Judy Haiven looks at three Halifax developments in different stages of completion, and three developers who’ve managed to get what they want from the city – and give almost nothing back. How do they pull it off?
Martyn Williams writes, “Our lack of consideration for the needs of people travelling on foot has come into sharp focus yet again with the tragic loss of a local resident who was walking across the Beaverbank Connector from local services to his home.”
On the International Day for Persons with a Disability Paul Vienneau takes stock. Some progress, especially in the crafting of Bill 59, and a long way to go, he writes. “It’s as if the government thinks the work is done now. But change doesn’t come from from legislation. The legislation is merely the starting point.”
We have seen seven accidents where cars hit pedestrians since last Friday, two of those incidents happened on well-mrked crosswalks. “How important is making sure pedestrians are fully protected at crosswalks versus the need for traffic flow? My view is that improving or maintaining traffic flow at any location is not worth a single life-affecting injury or death. When a friend or family member is hit and is injured, that priority becomes very clear,” writes Martyn Williams.
Evelyn C. White reviews Ted Rudland’s excellent “Displacing Blackness: Planning, Power, and Race in Twentieth-Century Halifax”, and the pros and cons of a CFL stadium in Halifax. “$170-$190 million to lure a CFL team to Halissippi? Ya’ll might wanna draw up another game plan.”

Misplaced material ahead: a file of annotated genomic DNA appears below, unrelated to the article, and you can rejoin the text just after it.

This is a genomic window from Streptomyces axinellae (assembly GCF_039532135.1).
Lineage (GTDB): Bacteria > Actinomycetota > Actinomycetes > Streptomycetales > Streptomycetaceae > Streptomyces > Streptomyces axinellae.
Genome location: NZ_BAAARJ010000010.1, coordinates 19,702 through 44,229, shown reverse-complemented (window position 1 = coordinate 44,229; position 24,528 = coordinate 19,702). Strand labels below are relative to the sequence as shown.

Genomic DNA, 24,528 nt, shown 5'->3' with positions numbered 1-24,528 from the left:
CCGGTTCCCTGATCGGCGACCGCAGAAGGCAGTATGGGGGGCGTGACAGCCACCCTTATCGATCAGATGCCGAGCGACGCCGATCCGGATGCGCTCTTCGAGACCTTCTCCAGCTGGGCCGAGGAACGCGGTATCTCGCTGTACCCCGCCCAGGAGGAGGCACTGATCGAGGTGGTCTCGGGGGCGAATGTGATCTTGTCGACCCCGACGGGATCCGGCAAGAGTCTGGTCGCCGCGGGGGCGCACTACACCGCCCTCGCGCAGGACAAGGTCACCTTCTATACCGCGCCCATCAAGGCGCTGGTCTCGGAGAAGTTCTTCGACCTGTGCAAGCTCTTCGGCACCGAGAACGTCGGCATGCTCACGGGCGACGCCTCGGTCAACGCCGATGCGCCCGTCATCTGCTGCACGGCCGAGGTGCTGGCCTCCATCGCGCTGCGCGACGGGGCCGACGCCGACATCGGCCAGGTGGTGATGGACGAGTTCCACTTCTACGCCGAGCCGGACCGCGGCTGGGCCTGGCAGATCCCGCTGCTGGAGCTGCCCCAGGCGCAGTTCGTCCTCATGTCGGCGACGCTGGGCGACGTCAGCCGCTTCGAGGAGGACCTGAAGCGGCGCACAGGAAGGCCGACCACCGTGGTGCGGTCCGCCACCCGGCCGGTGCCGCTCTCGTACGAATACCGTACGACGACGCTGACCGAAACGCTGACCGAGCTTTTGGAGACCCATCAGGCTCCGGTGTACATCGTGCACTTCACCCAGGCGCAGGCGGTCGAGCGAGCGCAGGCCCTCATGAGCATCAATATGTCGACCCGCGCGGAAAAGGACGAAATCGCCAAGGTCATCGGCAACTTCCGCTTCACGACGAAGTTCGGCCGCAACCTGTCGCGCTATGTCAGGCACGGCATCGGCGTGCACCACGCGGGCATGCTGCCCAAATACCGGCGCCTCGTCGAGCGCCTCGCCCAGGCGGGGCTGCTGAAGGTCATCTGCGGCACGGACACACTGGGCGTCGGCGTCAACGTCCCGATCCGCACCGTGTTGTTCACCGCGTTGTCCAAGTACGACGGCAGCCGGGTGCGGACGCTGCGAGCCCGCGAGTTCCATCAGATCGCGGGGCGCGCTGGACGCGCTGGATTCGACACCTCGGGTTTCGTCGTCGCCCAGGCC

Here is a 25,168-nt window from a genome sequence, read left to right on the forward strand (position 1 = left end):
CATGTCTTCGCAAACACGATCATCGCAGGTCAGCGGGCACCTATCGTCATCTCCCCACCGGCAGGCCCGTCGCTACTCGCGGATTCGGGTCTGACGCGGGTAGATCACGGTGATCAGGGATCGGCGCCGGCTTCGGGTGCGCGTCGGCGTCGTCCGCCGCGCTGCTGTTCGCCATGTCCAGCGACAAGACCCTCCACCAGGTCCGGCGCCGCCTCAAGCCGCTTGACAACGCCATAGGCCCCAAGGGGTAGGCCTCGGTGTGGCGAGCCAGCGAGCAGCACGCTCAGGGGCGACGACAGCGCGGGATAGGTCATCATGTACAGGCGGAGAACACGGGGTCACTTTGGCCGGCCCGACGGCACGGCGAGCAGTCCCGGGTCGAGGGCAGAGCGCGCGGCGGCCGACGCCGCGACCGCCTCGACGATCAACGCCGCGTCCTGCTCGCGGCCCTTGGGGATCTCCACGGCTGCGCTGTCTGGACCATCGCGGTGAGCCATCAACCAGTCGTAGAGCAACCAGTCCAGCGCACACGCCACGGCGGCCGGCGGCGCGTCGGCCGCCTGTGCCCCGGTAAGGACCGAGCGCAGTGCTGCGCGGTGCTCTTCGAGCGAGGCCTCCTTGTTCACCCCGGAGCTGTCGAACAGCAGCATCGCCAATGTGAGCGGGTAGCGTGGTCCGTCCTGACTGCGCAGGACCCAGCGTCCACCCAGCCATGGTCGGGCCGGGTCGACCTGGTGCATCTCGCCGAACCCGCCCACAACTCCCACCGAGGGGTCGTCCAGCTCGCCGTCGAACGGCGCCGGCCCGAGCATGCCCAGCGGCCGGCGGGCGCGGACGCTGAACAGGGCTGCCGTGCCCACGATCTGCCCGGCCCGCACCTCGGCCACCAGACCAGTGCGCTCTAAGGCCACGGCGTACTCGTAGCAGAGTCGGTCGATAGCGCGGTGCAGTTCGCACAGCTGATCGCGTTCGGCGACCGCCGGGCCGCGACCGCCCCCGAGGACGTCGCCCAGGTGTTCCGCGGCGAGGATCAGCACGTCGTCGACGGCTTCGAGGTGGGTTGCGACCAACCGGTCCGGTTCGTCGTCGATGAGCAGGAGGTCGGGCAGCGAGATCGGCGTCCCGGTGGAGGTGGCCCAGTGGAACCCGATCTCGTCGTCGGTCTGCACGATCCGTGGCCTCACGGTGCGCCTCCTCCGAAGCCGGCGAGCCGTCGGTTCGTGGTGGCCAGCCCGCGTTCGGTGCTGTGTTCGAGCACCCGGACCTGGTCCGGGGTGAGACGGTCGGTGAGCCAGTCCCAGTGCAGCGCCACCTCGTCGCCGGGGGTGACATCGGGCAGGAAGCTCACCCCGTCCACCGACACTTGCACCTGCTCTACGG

In Nova Scotia pedestrians and cyclists are particularly vulnerable to accidents. It doesn’t need to be that way, writes Martyn Williams. There are things we can do beyond increasing some fines, other countries have done so, and it is paying off.
There are two accessible parking spots along the Harbourwalk South, where you will find the NSCAD Port Campus, the Nova Scotia Centre for Crafts and Design, the Mary E. Black Gallery, and more. Unless the cruise ships are in town, that is. That’s when the Halifax Port Authority shuts the spots down.
How many more pedestrians must be hit before our municipality acts and we reduce bloodshed on our streets? Martyn Williams offers up three simple solutions that will save lives.
Lower speed limits, although not a panacea, mean fewer accidents, and fewer pedestrian deaths. Both City and Province agree that lowering speeds is a positive move, yet a standoff about jurisdictional authority is stopping implementation. “Not at all satisfactory for parents who need to head off to work before their children walk to school alone, or for the pedestrians regularly hit on our crosswalks,” writes Martyn Williams
Too many lives are lost or ruined through traffic accidents, writes Martyn Williams. “Who in local and provincial governance will stand up and admit that road safety in Nova Scotia is not a problem, it is a crisis?”